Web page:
Protocol | Enterprise

Blowout IPO establishes Indian startup pioneer Freshworks as rival to ServiceNow and Salesforce

The company's stock closed up 32% on Wednesday, giving Freshworks a roughly $13 billion valuation.

Freshworks employees celebrate its IPO on the floor of the Nasdaq stock exchange.

Freshworks was India's first software-as-a-service business to IPO in the U.S.

Nasdaq

Freshworks' monster debut on the public markets, exceeding its own expected valuation, firmly established the upstart enterprise software company as a threat to two of the industry's biggest names: Salesforce and ServiceNow.

The company's stock closed up 32% on Wednesday, giving Freshworks a roughly $13 billion valuation. While its shares were down slightly on Thursday trading, the IPO was a windfall for Alphabet and other investors.

But it's also a major win for India's startup community: Freshworks was the country's first software-as-a-service business to IPO in the U.S. A wave of public offerings from Indian companies is expected to follow, including from payment platform Paytm and discount hotel chain Oyo. And Indian startups are drawing investment from the likes of Salesforce, a16z and Microsoft.

"There are a lot of [Indian] startup founders that are building global SaaS companies," CEO Girish Mathrubootham told Protocol. "It's day zero, the way we look at it … because we see the opportunity to build a massive company."

Freshworks is often compared to Salesforce, but it has been competing with ServiceNow for even longer. Released in 2020, the startup's CRM product is still fairly new. However, it's been selling an IT service management tool since 2012. That product was an expansion of Freshworks' first tool — a customer service platform released in 2010 — that, at the time, organizations were increasingly using to address internal issues like technology problems or laptop requests.

Freshworks declined to disclose exactly how its $249 million in revenue in 2020 was split across the three product lines, but said 18% of customers use two or more.

Outside of its brand-name rivals and the home country of its founders, Freshworks' public offering stands out in another way.

Many of the blockbuster IPOs of the past year have been startups focused on the creation of new product categories. Confluent is a leader in the push towards real-time analytics. UiPath helped popularize robotic process automation. Unity is peddling a vision towards the metaverse for enterprises. And Palantir is a poster child for the modern data-analytics platform.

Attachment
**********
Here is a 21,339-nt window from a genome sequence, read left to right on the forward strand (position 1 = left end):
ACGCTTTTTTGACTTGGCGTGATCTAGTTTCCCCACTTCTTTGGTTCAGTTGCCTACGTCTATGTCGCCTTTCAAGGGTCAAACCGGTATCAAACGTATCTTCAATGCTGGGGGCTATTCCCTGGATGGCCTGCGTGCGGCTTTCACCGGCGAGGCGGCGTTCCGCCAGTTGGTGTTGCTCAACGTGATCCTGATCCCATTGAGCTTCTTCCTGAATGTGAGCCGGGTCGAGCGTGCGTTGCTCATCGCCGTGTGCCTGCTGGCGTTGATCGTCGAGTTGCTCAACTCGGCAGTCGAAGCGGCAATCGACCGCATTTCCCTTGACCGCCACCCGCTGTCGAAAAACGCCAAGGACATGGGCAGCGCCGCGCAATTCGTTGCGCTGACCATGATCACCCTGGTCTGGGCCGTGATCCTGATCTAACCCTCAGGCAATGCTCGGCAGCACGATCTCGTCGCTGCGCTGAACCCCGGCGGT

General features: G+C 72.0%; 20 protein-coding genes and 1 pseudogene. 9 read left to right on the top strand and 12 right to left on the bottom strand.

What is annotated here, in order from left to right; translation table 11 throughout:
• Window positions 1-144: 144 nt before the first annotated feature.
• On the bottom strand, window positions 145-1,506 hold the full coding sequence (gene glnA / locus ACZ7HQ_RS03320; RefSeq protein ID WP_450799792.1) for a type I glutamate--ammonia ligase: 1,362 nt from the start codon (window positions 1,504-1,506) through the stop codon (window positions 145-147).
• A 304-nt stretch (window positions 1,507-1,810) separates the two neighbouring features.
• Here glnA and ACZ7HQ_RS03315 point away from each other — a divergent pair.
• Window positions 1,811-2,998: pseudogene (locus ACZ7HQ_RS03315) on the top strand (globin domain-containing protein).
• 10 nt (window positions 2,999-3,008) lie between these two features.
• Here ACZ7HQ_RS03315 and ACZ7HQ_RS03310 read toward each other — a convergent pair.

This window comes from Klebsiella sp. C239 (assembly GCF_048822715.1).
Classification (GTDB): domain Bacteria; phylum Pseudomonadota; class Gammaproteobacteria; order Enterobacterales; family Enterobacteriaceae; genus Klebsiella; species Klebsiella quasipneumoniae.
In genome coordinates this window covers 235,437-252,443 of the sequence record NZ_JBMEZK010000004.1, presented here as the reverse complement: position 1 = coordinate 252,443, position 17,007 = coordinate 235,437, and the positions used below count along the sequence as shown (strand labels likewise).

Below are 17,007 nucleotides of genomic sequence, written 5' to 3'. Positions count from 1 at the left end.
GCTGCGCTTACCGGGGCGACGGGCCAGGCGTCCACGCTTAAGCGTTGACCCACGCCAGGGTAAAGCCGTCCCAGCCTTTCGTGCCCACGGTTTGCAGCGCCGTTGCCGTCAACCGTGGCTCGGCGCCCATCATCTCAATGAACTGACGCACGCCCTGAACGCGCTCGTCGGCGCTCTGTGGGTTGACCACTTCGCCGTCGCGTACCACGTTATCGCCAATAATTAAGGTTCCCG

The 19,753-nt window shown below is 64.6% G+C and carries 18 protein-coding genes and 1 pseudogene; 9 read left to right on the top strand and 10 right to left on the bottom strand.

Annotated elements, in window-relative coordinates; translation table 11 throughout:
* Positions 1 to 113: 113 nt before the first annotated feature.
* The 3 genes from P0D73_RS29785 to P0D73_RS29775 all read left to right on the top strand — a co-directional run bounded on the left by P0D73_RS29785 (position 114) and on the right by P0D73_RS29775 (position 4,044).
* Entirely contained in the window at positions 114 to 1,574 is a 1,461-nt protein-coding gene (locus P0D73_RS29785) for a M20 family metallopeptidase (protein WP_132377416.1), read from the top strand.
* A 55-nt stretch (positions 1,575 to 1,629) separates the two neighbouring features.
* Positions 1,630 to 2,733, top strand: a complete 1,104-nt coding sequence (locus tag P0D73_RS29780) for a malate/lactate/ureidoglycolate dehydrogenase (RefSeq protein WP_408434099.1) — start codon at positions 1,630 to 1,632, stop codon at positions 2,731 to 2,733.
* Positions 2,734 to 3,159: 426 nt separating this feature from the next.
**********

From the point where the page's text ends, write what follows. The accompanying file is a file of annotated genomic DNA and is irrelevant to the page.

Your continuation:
But the rise of Freshworks, as well as other startups like Monday.com, signals another major change unfolding in enterprise software: The incumbents that gained prominence in the past two decades suddenly seem more vulnerable.

Companies like Salesforce helped build a "multitrillion-dollar industry by basically taking form fields and moving them on to the web. That is child's play compared to what is coming next," Gordon Ritter, a co-founder of Emergence Capital, told Protocol. "Those software players better really reimagine and rearchitect their systems or else they are going to get left behind by the new players that have access to the granular data."

Salesforce, for example, remains the market leader in CRM and commands a market cap of roughly $269 billion. And the future looks bright: The company just improved its revenue outlook for 2023. Outside of growing competition from startups like Freshworks, however, Microsoft is charging hard with its own offering and also partnered with Adobe and C3.ai — a startup led by industry pioneer Tom Siebel — to build an "integrated suite of industry-specific AI-enabled CRM solutions."

But it's not just Salesforce. Adobe is facing new pressure from upstarts like Canva and Figma. And HR management software provider Personio is taking on Workday by targeting smaller organizations.

One of the advantages of Freshworks' system, according to Mathrubootham, is its ability to help populate increasingly popular customer data platforms with a single stream of information as opposed to a patchwork system, where data from Salesforce, Marketo, Gong and other software providers is all transported into a data lake for analysis.

"For all those companies that don't want that unwieldy stack, you don't have to go that route," he said. "You can have an integrated suite … all operating with the same underlying customer data."

And there appears to be a real opportunity for companies like Freshworks to succeed against the market leaders. For years, vendors like Salesforce created walled gardens around their data that made it difficult to move data outside of the company's own systems. Now, they are scrambling to build more open architectures to capitalize on the move toward automation and artificial intelligence. Whether they can pivot fast enough is the question.

Still, it can be challenging to try to compete against one tech giant, let alone several. In its IPO prospectus, Freshworks listed Oracle, Microsoft, SAP, Zendesk, Atlassian and other large software vendors as rivals. And it now faces the difficult task of expanding its customer base beyond small to medium-sized businesses and deeper into enterprises.

"CRM is a big market. Salesforce is talking about going from $25 billion to $50 billion," said Mathrubootham. "Yes, change is hard. But people change when they know that there is a better option available. And this is where we feel that having software designed … [for] the front-end user is a trend that is driving that change."

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